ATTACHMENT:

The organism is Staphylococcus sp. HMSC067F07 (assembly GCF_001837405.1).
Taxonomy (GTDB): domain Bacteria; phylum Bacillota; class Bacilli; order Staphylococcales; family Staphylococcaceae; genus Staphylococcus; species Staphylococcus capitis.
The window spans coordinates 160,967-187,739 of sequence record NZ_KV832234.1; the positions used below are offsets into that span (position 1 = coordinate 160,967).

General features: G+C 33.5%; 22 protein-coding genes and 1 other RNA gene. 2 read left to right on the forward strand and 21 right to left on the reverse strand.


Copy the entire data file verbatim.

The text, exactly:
The organism is Staphylococcus sp. HMSC067F07 (assembly GCF_001837405.1).
Taxonomy (GTDB): domain Bacteria; phylum Bacillota; class Bacilli; order Staphylococcales; family Staphylococcaceae; genus Staphylococcus; species Staphylococcus capitis.
The window spans coordinates 160,967-187,739 of sequence record NZ_KV832234.1; the positions used below are offsets into that span (position 1 = coordinate 160,967).

General features: G+C 33.5%; 22 protein-coding genes and 1 other RNA gene. 2 read left to right on the forward strand and 21 right to left on the reverse strand.